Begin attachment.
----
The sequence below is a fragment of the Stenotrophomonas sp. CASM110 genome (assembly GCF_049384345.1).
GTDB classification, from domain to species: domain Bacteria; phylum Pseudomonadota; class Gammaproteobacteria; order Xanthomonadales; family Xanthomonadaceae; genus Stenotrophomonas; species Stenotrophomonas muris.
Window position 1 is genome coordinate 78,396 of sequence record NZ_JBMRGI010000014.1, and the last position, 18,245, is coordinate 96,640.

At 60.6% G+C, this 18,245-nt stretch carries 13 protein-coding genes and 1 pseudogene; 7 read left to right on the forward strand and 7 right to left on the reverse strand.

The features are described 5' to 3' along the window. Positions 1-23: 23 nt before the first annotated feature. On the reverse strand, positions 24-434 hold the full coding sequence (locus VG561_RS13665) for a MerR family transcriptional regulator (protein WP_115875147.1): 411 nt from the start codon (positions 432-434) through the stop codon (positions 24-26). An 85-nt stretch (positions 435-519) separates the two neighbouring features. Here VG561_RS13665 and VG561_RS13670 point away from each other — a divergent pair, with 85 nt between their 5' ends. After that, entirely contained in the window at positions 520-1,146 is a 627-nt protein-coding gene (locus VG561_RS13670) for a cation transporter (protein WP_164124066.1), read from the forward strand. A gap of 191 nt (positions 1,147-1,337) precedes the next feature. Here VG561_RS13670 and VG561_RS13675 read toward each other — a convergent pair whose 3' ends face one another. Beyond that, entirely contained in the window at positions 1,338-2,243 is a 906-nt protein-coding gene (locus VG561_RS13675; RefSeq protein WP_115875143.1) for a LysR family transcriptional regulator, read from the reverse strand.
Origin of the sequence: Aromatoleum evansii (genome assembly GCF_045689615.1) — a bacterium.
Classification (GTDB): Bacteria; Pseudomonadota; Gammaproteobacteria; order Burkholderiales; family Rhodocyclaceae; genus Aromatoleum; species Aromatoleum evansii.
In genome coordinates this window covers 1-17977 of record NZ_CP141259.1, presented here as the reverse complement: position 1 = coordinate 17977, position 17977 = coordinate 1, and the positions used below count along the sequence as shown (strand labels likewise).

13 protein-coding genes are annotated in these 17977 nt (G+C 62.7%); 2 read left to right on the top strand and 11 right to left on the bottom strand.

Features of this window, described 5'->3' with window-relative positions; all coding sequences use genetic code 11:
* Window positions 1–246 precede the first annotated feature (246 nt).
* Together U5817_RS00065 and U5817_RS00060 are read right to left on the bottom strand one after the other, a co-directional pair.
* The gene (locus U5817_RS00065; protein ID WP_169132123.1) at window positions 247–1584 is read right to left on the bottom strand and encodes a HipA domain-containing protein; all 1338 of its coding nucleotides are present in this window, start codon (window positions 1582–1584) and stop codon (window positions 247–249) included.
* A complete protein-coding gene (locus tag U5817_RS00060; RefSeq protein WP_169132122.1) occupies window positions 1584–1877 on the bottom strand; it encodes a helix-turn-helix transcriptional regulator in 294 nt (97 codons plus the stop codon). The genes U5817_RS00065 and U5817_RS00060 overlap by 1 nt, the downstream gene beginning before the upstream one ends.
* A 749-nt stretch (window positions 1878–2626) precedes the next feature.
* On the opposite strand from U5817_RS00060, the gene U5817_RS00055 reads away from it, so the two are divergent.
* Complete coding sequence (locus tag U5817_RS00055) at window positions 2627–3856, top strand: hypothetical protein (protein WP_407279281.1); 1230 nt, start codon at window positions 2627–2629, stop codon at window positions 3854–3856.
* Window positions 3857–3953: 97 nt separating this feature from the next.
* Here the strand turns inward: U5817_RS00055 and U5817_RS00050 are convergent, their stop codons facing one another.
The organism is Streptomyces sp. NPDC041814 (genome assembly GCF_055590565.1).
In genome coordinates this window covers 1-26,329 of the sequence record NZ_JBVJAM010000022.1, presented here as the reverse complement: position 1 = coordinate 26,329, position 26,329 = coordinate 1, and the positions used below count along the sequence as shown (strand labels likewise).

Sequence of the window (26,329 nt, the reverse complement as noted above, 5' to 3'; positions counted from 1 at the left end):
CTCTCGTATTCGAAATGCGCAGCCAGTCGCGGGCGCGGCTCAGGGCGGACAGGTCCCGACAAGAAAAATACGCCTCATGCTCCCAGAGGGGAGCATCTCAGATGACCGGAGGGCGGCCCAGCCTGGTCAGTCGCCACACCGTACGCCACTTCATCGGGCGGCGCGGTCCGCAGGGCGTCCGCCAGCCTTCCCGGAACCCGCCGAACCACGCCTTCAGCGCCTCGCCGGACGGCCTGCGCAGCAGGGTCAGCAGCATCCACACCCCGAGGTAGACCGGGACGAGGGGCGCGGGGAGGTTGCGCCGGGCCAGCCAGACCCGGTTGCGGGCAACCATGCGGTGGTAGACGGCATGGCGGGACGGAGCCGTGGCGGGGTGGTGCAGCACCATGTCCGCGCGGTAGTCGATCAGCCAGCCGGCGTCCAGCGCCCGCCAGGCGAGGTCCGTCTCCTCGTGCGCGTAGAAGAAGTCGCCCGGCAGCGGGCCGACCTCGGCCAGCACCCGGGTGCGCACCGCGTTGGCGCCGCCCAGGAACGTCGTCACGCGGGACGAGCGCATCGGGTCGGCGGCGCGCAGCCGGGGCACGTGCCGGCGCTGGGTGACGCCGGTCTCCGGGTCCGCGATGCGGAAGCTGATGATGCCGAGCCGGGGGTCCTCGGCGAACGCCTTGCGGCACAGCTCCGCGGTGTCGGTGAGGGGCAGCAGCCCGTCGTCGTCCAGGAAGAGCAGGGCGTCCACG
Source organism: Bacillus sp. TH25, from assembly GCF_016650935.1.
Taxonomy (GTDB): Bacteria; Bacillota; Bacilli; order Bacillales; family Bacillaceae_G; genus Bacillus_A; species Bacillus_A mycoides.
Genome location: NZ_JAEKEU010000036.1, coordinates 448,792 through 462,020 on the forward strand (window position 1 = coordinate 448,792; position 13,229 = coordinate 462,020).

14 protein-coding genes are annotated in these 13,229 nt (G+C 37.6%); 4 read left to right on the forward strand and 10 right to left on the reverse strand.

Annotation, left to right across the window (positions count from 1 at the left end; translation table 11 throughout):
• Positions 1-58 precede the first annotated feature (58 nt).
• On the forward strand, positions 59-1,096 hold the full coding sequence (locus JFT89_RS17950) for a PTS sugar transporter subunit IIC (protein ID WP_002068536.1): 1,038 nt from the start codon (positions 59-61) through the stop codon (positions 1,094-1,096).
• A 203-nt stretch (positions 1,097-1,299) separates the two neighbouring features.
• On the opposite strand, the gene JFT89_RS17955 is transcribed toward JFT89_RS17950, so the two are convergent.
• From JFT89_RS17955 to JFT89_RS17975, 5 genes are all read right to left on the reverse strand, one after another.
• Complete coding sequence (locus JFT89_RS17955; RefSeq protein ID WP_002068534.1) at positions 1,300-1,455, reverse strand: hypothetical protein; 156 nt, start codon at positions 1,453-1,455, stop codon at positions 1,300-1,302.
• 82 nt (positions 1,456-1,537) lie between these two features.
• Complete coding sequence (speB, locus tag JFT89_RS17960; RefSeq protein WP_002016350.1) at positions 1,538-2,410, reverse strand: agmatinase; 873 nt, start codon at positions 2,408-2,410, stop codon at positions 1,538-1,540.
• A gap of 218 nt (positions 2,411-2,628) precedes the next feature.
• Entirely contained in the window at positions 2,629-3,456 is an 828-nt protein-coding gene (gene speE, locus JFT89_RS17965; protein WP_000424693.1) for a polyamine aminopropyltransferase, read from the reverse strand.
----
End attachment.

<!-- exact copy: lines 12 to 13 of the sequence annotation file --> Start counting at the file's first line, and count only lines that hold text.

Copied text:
* Together U5817_RS00065 and U5817_RS00060 are read right to left on the bottom strand one after the other, a co-directional pair.
* The gene (locus U5817_RS00065; protein ID WP_169132123.1) at window positions 247–1584 is read right to left on the bottom strand and encodes a HipA domain-containing protein; all 1338 of its coding nucleotides are present in this window, start codon (window positions 1582–1584) and stop codon (window positions 247–249) included.